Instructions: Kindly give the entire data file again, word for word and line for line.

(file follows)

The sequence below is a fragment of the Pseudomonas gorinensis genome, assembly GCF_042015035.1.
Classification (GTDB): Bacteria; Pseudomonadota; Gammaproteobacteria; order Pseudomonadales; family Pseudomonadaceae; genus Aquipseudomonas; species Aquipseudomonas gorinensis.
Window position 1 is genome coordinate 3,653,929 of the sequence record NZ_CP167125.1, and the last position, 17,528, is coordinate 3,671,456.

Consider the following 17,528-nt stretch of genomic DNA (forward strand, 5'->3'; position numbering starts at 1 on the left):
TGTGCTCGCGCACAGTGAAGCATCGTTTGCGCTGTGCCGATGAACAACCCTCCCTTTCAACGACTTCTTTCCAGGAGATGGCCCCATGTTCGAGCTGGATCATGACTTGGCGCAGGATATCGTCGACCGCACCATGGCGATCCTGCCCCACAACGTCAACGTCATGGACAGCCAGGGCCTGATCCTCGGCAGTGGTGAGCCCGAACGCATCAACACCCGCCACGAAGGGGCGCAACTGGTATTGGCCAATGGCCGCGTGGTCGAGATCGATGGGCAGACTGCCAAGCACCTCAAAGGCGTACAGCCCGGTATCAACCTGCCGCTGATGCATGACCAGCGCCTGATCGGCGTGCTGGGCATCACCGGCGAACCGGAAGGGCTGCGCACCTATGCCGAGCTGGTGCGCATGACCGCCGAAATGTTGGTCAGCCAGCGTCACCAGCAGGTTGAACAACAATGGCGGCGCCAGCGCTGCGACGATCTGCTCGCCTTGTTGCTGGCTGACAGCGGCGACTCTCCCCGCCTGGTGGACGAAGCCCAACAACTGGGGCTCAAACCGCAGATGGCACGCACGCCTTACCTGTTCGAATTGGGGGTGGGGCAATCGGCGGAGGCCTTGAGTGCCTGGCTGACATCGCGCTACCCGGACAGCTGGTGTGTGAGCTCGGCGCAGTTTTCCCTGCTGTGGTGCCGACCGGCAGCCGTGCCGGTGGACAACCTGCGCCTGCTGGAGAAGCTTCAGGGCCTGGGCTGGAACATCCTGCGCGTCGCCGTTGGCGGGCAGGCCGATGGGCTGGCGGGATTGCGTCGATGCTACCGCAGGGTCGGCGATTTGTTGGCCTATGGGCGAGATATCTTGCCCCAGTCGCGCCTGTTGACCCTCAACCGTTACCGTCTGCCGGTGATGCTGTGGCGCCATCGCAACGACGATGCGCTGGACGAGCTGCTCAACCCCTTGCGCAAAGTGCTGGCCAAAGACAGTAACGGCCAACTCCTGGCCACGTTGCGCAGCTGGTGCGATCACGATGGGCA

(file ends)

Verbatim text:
The sequence below is a fragment of the Pseudomonas gorinensis genome, assembly GCF_042015035.1.
Classification (GTDB): Bacteria; Pseudomonadota; Gammaproteobacteria; order Pseudomonadales; family Pseudomonadaceae; genus Aquipseudomonas; species Aquipseudomonas gorinensis.
Window position 1 is genome coordinate 3,653,929 of the sequence record NZ_CP167125.1, and the last position, 17,528, is coordinate 3,671,456.

Consider the following 17,528-nt stretch of genomic DNA (forward strand, 5'->3'; position numbering starts at 1 on the left):
TGTGCTCGCGCACAGTGAAGCATCGTTTGCGCTGTGCCGATGAACAACCCTCCCTTTCAACGACTTCTTTCCAGGAGATGGCCCCATGTTCGAGCTGGATCATGACTTGGCGCAGGATATCGTCGACCGCACCATGGCGATCCTGCCCCACAACGTCAACGTCATGGACAGCCAGGGCCTGATCCTCGGCAGTGGTGAGCCCGAACGCATCAACACCCGCCACGAAGGGGCGCAACTGGTATTGGCCAATGGCCGCGTGGTCGAGATCGATGGGCAGACTGCCAAGCACCTCAAAGGCGTACAGCCCGGTATCAACCTGCCGCTGATGCATGACCAGCGCCTGATCGGCGTGCTGGGCATCACCGGCGAACCGGAAGGGCTGCGCACCTATGCCGAGCTGGTGCGCATGACCGCCGAAATGTTGGTCAGCCAGCGTCACCAGCAGGTTGAACAACAATGGCGGCGCCAGCGCTGCGACGATCTGCTCGCCTTGTTGCTGGCTGACAGCGGCGACTCTCCCCGCCTGGTGGACGAAGCCCAACAACTGGGGCTCAAACCGCAGATGGCACGCACGCCTTACCTGTTCGAATTGGGGGTGGGGCAATCGGCGGAGGCCTTGAGTGCCTGGCTGACATCGCGCTACCCGGACAGCTGGTGTGTGAGCTCGGCGCAGTTTTCCCTGCTGTGGTGCCGACCGGCAGCCGTGCCGGTGGACAACCTGCGCCTGCTGGAGAAGCTTCAGGGCCTGGGCTGGAACATCCTGCGCGTCGCCGTTGGCGGGCAGGCCGATGGGCTGGCGGGATTGCGTCGATGCTACCGCAGGGTCGGCGATTTGTTGGCCTATGGGCGAGATATCTTGCCCCAGTCGCGCCTGTTGACCCTCAACCGTTACCGTCTGCCGGTGATGCTGTGGCGCCATCGCAACGACGATGCGCTGGACGAGCTGCTCAACCCCTTGCGCAAAGTGCTGGCCAAAGACAGTAACGGCCAACTCCTGGCCACGTTGCGCAGCTGGTGCGATCACGATGGGCA